So we just started chapter nine… of ten…
It’s been a long eight weeks, and it also seems to have gone by in a flash.
I would say that my Korean has definitely improved… in some areas, but not so much in others.
One thing I think my language institute (Kangwon National University) does really well (at the higher levels) is writing. We use the Ewha University textbooks (level 5) plus Sogang University’s writing book (number 2), and we have afternoon TOPIK classes with one class each week devoted to TOPIK writing.
Sometimes I (we all) think “Oh my gosh, not more writing!” but in the end it is actually really useful, and really the only way to improve in writing is to do a lot of it, and get feedback.
I’m not a huge fan of the writing section of the Ewha textbooks though. I’ve used a fair selection of the major Korean language institutes’ textbooks: Yonsei’s at the summer school and for self study, Sogang for a conversation class I took in Japan, plus the writing book now, and Ewha’s for my current class. At some point, I will do a review of Yonsei and Sogang’s books as well, but for now here are some opinions on Ewha’s textbooks. (I have only seen levels 4 and 5, so my review will be based on those.)
Each chapter in Ewha’s books is divided into several sections:
- Preparation: Introduces three grammar points (in level 4 all three are introduced at the beginning, but in level 5 there is one at the beginning and two later on)
- Listening: Listen to a short conversation or speech
- Speaking: Introduces a situation and expressions that can be used in such a situation
- Reading: The readings vary from opinion to fiction to poetry
- Writing: In level 5 there is an additional reading demonstrating a particular form of writing, and a topic for practice writing. In level 4 the reading section is the example, and the writing section just has the topic for practice.
- Debate/Discussion: Some short reading introducing various viewpoints, and a topic for class discussion
- Idiomatic Expressions (level 4): Introduces three idiomatic expressions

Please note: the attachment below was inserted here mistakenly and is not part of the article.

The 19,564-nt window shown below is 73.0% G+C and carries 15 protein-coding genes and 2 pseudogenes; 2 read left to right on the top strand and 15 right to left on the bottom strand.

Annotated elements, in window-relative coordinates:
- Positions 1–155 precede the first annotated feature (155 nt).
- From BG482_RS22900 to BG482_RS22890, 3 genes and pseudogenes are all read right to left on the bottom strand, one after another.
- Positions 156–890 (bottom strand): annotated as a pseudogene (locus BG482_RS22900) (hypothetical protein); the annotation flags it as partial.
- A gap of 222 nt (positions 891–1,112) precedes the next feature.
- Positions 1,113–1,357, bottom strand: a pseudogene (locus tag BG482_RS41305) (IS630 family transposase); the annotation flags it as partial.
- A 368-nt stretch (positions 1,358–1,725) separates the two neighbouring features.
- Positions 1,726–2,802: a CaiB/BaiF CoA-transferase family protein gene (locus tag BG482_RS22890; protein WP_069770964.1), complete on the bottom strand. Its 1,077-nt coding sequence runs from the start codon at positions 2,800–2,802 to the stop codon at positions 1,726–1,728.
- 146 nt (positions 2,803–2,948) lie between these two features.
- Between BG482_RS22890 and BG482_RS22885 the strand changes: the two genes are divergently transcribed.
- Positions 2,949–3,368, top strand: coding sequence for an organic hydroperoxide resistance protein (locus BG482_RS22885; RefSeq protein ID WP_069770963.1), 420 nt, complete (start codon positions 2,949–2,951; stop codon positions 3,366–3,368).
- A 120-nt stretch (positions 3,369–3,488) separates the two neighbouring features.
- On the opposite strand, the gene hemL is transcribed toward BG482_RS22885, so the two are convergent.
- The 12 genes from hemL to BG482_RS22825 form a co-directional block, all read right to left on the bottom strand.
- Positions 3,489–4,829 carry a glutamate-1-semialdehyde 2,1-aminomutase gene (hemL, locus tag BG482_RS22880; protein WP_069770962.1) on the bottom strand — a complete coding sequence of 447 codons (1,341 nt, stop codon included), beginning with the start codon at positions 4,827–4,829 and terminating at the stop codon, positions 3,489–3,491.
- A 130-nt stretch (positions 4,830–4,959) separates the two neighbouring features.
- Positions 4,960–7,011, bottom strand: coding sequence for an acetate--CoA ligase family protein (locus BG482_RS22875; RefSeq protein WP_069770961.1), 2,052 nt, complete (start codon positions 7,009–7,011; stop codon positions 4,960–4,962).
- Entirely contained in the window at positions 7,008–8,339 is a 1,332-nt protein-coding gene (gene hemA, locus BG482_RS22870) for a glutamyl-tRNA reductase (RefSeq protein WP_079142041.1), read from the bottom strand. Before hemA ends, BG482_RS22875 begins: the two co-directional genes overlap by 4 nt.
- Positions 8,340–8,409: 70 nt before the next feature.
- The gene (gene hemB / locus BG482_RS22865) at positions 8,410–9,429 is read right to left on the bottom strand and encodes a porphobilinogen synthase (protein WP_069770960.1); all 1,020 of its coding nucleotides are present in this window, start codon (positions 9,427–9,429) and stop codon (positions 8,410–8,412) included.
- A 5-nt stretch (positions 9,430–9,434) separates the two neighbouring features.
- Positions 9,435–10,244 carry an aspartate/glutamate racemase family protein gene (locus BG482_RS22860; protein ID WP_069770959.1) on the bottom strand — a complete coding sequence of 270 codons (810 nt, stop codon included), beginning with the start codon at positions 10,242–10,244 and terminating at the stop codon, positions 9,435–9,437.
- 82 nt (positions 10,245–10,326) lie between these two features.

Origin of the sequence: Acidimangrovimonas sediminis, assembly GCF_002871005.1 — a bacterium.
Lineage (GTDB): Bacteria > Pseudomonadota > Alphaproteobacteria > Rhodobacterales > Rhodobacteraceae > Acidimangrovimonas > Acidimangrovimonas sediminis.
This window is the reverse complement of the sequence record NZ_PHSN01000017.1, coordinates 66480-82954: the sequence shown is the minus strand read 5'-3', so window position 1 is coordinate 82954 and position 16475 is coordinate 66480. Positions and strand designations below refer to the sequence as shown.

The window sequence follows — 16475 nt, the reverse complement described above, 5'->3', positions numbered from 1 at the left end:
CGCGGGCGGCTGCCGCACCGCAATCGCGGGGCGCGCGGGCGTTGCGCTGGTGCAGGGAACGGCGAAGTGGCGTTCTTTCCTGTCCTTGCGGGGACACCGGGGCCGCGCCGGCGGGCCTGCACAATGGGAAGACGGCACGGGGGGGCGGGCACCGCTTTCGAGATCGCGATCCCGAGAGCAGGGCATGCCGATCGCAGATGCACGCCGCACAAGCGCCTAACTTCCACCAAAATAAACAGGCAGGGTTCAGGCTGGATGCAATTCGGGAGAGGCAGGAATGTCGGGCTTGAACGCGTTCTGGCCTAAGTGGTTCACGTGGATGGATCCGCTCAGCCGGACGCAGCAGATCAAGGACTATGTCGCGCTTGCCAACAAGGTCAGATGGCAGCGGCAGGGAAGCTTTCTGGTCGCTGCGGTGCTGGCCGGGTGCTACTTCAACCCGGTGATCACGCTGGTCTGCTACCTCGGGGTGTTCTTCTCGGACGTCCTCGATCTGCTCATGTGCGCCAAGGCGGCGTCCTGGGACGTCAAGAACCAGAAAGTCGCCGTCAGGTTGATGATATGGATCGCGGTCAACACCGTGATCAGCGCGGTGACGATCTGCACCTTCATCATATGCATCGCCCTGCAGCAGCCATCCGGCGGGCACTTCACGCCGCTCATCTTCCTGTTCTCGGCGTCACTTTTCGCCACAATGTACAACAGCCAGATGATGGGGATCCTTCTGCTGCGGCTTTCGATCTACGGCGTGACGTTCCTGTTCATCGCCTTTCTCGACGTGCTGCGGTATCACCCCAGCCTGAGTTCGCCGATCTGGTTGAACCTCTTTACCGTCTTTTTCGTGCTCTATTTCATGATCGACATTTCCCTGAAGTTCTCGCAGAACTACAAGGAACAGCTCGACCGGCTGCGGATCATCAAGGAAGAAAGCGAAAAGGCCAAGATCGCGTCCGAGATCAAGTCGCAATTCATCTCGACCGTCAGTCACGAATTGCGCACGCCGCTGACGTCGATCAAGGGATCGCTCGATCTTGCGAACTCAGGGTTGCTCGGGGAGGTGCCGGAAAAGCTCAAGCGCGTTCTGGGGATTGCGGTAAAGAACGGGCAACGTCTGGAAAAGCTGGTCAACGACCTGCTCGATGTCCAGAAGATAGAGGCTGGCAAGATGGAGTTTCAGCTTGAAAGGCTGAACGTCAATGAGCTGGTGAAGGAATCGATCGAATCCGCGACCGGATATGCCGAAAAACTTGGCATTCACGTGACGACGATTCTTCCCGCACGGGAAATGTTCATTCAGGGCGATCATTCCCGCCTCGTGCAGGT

- Vocabulary Expansion (level 5): Introduces a verb with mutiple meanings and 6 of the ways it can be used
- Proverbs (level 5): Introduces three proverbs (similar in form to the idiomatic expressions section in level 4)
- Culture and Life (level 4): A short reading on some aspect of Korean culture
- Literature (level 4): Introduces poems or short pieces of fiction
One thing I like about the Ewha books is that they are fairly balanced in their content. Whereas the main Yonsei books are very grammar focused and the main Sogang books are very conversation focused, the Ewha books have everything in one place, in a single B5 sized book (with an additional workbook available). I also like the extras at the end of each chapter (numbers 7-11 above). Proverbs and idioms are interesting and also useful, and some exposure to literature is a good change from the normally non-fiction contents of language textbooks.
The one thing I don’t like is the writing section. In level 4 you are still practicing the basics, so I feel like the writing topics are still fairly related to real life tasks that you might encounter. In level 5, however, it becomes more like a creative writing class, and less like a language class. How you feel about this depends on what your goal is in learning Korean, and what kind of writing practice you’ve had so far. For me, my experience writing was way behind my other skills, so I was looking for more basic advice about writing. I am also looking for a more expository approach to writing. If you’ve gone through Ewha’s books from level 1, then the level 5 writing assignments may seem less “out of the blue,” and if you enjoy creative writing then you will have fun with the Ewha topics. But again for me, I’m not really looking for creative writing skills in Korean.
The writing topics in book 5 include: a comparison of dialects in your native language, a speech about your personal technique for good health, a PR statement for an exhibition of historical artifacts, a newspaper article from 50 years in the future, a rewriting of a fable to represent current societal changes, an editorial about differences between Korean food culture and your own country, an essay about something you’ve felt or discovered about the environment, a movie review, a product user review, and a poem.
One of my big objections to the Ewha writing portion of the program here at KNU is more to do with how it is taught, and less to do with the assignments themselves. The primary focus here is in class work, with very little assigned homework. Some people would find that good, but with these writing topics I feel like they require more thinking time than just a 50-minute class period. I feel like time would be better spent discussing what we already wrote for homework and talking about how to improve it, rather than doing the actual writing in class.
I also am just not that interested in writing poetry in Korean… But practice is practice I suppose.